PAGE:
Browsing Publications - North East Ambulance Service by Subject "National Early Warning Score (NEWS)"
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A qualitative investigation into paramedics' thoughts about the introduction of national early warning scoresBackground The National Early Warning Score (NEWS) is a simple, rapid assessment tool developed by the Royal College of Physicians to standardise the assessment and monitoring of acutely ill patients and facilitate communication across settings. Ambulance Service introduced NEWS in 2013/14. Previous work in this area showed that paramedics were not using NEWS in practice so this study explored the reasons why and how paramedics use, or don’t use, NEWS in practice. Methods Qualitative study using a pragmatic approach. Semi-structured interviews were conducted on a purposive volunteer sample of 8 paramedics with a range of roles, locations and lengths of service. Interviews were digitally recorded and transcribed for analysis. Five stage framework analysis commenced in parallel with data collection. Results Two main themes emerged from the data. The first theme was when and how paramedics used NEWS in their decision making. All participants thought that they, and their peers, collected all the observations necessary to calculate a NEWS but that it didn’t enter their thoughts until after decisions had been made and were being documented. Participants saw NEWS as a tool to support their decisions but also thought NEWS may be beneficial for triggering decisions by non-paramedic ambulance staff. The second theme was how interactions with other healthcare professionals impacted on paramedics’ use of NEWS. The reception participants received when handing a NEWS over at hospital had a strong influence on their continuing use of NEWS. The perception that Emergency Department staff weren’t interested in NEWS acted as a negative influence on pre-hospital practice apart from one area where the local hospital encouraged the use of NEWS which had a localised positive reinforcing effect. Conclusions Paramedics use NEWS to support rather than trigger decisions. The perceived importance placed on information handed over at hospital influences paramedics pre-hospital practice. https://emj.bmj.com/content/emermed/33/9/e2.3.full.pdf This is an Open Access article distributed in accordance with the Creative Commons Attribution Non Commercial (CC BY-NC 4.0) license, which permits others to distribute, remix, adapt, build upon this work non-commercially, and license their derivative works on different terms, provided the original work is properly cited and the use is non-commercial. See: http://creativecommons.org/licenses/by-nc/4.0/ http://dx.doi.org/10.1136/emermed-2016-206139.10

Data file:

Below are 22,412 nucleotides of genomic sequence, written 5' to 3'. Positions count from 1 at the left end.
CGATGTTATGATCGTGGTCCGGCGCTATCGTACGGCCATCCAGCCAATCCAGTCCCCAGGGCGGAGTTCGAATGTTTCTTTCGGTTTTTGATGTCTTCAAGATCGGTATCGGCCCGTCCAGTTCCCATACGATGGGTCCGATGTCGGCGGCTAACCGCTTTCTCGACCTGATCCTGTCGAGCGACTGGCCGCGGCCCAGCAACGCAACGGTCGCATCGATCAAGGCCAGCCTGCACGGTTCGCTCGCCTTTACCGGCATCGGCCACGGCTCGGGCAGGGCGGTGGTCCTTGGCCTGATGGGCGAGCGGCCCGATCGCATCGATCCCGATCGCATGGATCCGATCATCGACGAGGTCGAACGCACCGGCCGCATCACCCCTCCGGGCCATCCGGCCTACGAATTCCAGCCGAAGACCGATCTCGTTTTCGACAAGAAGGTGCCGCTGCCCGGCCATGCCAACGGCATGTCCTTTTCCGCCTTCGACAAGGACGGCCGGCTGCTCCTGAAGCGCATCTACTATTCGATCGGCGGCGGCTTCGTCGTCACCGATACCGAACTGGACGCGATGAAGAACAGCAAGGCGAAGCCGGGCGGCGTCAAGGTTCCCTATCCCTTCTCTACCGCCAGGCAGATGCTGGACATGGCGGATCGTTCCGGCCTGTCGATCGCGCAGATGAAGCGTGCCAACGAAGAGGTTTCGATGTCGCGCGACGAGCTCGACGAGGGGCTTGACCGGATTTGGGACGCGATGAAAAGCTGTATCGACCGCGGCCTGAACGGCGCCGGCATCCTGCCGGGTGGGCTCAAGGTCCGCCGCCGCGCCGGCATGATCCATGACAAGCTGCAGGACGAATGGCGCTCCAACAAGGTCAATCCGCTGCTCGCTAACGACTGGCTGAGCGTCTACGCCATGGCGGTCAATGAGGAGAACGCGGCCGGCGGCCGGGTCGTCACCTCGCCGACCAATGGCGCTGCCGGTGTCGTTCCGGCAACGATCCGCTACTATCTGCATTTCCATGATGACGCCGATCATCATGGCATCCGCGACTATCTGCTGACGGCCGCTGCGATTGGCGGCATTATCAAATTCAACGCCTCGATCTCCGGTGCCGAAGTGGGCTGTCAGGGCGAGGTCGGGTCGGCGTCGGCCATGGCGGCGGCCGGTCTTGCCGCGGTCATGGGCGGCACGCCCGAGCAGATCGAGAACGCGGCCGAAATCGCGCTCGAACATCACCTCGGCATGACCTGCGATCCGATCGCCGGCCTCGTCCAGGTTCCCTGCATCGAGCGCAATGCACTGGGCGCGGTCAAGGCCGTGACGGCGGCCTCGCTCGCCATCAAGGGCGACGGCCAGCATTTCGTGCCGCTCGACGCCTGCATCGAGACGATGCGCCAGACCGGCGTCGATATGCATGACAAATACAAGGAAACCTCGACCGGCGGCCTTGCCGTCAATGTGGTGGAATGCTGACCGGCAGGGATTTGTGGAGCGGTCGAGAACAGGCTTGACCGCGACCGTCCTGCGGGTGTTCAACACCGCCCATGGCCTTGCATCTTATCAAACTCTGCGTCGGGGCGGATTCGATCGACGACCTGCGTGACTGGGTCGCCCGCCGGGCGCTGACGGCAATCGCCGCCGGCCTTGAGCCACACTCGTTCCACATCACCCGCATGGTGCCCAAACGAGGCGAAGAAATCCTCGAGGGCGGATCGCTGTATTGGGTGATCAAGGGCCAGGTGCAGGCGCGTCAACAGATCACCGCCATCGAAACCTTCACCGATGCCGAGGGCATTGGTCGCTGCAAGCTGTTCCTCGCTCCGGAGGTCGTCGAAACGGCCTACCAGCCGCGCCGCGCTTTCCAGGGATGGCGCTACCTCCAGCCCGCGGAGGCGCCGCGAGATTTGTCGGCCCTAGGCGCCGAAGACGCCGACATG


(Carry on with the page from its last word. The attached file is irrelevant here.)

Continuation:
A qualitative investigation into paramedics' thoughts about the introduction of the National Early Warning ScoreAbstract published with permission. Introduction – The National Early Warning Score is a simple, rapid assessment tool developed by the Royal College of Physicians to standardise the assessment and monitoring of acutely ill patients. The North East Ambulance Service NHS Foundation Trust introduced the National Early Warning Score in 2013/2014 to improve communication between the pre-hospital and hospital setting; however, there was and remains a lack of pre-hospital evidence that supports the value of the National Early Warning Score. A previous study showed that the utilisation of the National Early Warning Score by North East Ambulance Service NHS Foundation Trust paramedics was low. Objective – To investigate what North East Ambulance Service NHS Foundation Trust paramedics think about the National Early Warning Score and its use in practice. Design – Qualitative study using a pragmatic approach with recorded and transcribed semistructured interviews. Framework analysis commenced in parallel with data collection. Participants – A purposive volunteer sample of eight paramedics with a range of roles, locations, educational backgrounds and lengths of service. Results – Three major themes emerged from the data: applying the National Early Warning Score in practice, how the National Early Warning Score was used in decision making and how paramedic practice was subject to external influences. Conclusions – This study gives some insight into how paramedics use the National Early Warning Score in pre-hospital care and how they integrate it into their decision making. The findings also demonstrate the influence that external agencies, primarily the receiving acute hospitals, can have on pre-hospital practice.